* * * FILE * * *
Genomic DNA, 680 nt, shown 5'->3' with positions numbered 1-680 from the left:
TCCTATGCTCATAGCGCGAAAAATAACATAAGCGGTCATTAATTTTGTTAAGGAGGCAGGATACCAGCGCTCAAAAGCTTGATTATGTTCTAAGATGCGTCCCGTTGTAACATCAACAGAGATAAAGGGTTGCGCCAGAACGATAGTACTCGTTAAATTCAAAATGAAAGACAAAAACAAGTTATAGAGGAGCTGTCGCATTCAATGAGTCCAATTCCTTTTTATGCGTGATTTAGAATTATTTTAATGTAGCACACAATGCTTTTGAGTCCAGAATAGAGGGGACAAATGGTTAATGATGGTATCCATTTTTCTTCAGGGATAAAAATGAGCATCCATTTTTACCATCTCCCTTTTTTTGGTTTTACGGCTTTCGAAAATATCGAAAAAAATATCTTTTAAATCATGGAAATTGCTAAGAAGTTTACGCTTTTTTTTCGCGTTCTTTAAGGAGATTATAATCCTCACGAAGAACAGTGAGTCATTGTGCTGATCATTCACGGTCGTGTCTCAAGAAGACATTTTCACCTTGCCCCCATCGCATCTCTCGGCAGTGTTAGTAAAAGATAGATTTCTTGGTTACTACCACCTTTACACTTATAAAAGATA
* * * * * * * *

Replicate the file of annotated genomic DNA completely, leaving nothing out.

Genomic DNA, 680 nt, shown 5'->3' with positions numbered 1-680 from the left:
TCCTATGCTCATAGCGCGAAAAATAACATAAGCGGTCATTAATTTTGTTAAGGAGGCAGGATACCAGCGCTCAAAAGCTTGATTATGTTCTAAGATGCGTCCCGTTGTAACATCAACAGAGATAAAGGGTTGCGCCAGAACGATAGTACTCGTTAAATTCAAAATGAAAGACAAAAACAAGTTATAGAGGAGCTGTCGCATTCAATGAGTCCAATTCCTTTTTATGCGTGATTTAGAATTATTTTAATGTAGCACACAATGCTTTTGAGTCCAGAATAGAGGGGACAAATGGTTAATGATGGTATCCATTTTTCTTCAGGGATAAAAATGAGCATCCATTTTTACCATCTCCCTTTTTTTGGTTTTACGGCTTTCGAAAATATCGAAAAAAATATCTTTTAAATCATGGAAATTGCTAAGAAGTTTACGCTTTTTTTTCGCGTTCTTTAAGGAGATTATAATCCTCACGAAGAACAGTGAGTCATTGTGCTGATCATTCACGGTCGTGTCTCAAGAAGACATTTTCACCTTGCCCCCATCGCATCTCTCGGCAGTGTTAGTAAAAGATAGATTTCTTGGTTACTACCACCTTTACACTTATAAAAGATA